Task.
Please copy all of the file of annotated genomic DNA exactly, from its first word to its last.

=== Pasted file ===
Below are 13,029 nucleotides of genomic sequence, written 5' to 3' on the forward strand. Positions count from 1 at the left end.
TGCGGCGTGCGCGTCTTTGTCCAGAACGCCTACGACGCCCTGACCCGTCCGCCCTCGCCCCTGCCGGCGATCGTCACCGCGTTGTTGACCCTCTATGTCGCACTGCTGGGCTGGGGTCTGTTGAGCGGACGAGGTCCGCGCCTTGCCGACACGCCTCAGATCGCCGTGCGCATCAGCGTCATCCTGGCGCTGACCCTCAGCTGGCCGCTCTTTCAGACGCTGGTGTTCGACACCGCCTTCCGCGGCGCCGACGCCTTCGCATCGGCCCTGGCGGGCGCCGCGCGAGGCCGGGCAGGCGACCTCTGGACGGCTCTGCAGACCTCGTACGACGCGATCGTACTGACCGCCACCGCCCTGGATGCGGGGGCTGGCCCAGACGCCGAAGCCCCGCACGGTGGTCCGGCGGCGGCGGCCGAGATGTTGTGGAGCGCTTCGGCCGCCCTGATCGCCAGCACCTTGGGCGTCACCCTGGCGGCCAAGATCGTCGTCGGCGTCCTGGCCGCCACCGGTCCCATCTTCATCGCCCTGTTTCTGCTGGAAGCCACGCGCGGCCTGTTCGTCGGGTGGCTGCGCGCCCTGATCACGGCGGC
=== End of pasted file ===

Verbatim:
Below are 13,029 nucleotides of genomic sequence, written 5' to 3' on the forward strand. Positions count from 1 at the left end.
TGCGGCGTGCGCGTCTTTGTCCAGAACGCCTACGACGCCCTGACCCGTCCGCCCTCGCCCCTGCCGGCGATCGTCACCGCGTTGTTGACCCTCTATGTCGCACTGCTGGGCTGGGGTCTGTTGAGCGGACGAGGTCCGCGCCTTGCCGACACGCCTCAGATCGCCGTGCGCATCAGCGTCATCCTGGCGCTGACCCTCAGCTGGCCGCTCTTTCAGACGCTGGTGTTCGACACCGCCTTCCGCGGCGCCGACGCCTTCGCATCGGCCCTGGCGGGCGCCGCGCGAGGCCGGGCAGGCGACCTCTGGACGGCTCTGCAGACCTCGTACGACGCGATCGTACTGACCGCCACCGCCCTGGATGCGGGGGCTGGCCCAGACGCCGAAGCCCCGCACGGTGGTCCGGCGGCGGCGGCCGAGATGTTGTGGAGCGCTTCGGCCGCCCTGATCGCCAGCACCTTGGGCGTCACCCTGGCGGCCAAGATCGTCGTCGGCGTCCTGGCCGCCACCGGTCCCATCTTCATCGCCCTGTTTCTGCTGGAAGCCACGCGCGGCCTGTTCGTCGGGTGGCTGCGCGCCCTGATCACGGCGGC